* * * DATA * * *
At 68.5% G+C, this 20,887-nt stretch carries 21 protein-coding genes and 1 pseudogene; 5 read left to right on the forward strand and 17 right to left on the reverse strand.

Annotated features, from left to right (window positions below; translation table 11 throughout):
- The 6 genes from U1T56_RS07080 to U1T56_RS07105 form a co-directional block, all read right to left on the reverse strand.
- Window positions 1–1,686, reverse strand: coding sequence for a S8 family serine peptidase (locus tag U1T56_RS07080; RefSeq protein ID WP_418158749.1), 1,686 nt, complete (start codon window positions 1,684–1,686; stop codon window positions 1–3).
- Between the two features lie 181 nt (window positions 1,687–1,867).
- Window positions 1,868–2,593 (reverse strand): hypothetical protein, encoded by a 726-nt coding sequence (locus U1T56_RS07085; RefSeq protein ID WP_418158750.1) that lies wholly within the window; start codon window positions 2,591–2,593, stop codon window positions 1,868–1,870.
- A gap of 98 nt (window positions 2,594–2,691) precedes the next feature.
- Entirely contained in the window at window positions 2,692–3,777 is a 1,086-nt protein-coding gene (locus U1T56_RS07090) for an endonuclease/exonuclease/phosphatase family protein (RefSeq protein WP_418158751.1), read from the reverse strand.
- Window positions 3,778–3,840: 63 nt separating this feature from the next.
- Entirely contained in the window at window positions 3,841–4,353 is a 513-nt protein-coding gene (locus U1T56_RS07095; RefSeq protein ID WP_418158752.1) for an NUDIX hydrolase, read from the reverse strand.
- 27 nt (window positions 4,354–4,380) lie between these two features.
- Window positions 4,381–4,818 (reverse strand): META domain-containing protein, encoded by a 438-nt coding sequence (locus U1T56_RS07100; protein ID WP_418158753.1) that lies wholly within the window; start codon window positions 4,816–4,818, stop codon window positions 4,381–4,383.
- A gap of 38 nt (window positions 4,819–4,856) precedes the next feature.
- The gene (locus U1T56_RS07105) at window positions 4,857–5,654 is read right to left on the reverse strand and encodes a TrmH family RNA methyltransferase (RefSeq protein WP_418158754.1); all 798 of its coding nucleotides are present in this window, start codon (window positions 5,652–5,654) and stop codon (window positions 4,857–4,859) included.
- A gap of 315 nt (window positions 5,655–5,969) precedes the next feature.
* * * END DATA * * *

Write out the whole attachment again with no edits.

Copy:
At 68.5% G+C, this 20,887-nt stretch carries 21 protein-coding genes and 1 pseudogene; 5 read left to right on the forward strand and 17 right to left on the reverse strand.

Annotated features, from left to right (window positions below; translation table 11 throughout):
- The 6 genes from U1T56_RS07080 to U1T56_RS07105 form a co-directional block, all read right to left on the reverse strand.
- Window positions 1–1,686, reverse strand: coding sequence for a S8 family serine peptidase (locus tag U1T56_RS07080; RefSeq protein ID WP_418158749.1), 1,686 nt, complete (start codon window positions 1,684–1,686; stop codon window positions 1–3).
- Between the two features lie 181 nt (window positions 1,687–1,867).
- Window positions 1,868–2,593 (reverse strand): hypothetical protein, encoded by a 726-nt coding sequence (locus U1T56_RS07085; RefSeq protein ID WP_418158750.1) that lies wholly within the window; start codon window positions 2,591–2,593, stop codon window positions 1,868–1,870.
- A gap of 98 nt (window positions 2,594–2,691) precedes the next feature.
- Entirely contained in the window at window positions 2,692–3,777 is a 1,086-nt protein-coding gene (locus U1T56_RS07090) for an endonuclease/exonuclease/phosphatase family protein (RefSeq protein WP_418158751.1), read from the reverse strand.
- Window positions 3,778–3,840: 63 nt separating this feature from the next.
- Entirely contained in the window at window positions 3,841–4,353 is a 513-nt protein-coding gene (locus U1T56_RS07095; RefSeq protein ID WP_418158752.1) for an NUDIX hydrolase, read from the reverse strand.
- 27 nt (window positions 4,354–4,380) lie between these two features.
- Window positions 4,381–4,818 (reverse strand): META domain-containing protein, encoded by a 438-nt coding sequence (locus U1T56_RS07100; protein ID WP_418158753.1) that lies wholly within the window; start codon window positions 4,816–4,818, stop codon window positions 4,381–4,383.
- A gap of 38 nt (window positions 4,819–4,856) precedes the next feature.
- The gene (locus U1T56_RS07105) at window positions 4,857–5,654 is read right to left on the reverse strand and encodes a TrmH family RNA methyltransferase (RefSeq protein WP_418158754.1); all 798 of its coding nucleotides are present in this window, start codon (window positions 5,652–5,654) and stop codon (window positions 4,857–4,859) included.
- A gap of 315 nt (window positions 5,655–5,969) precedes the next feature.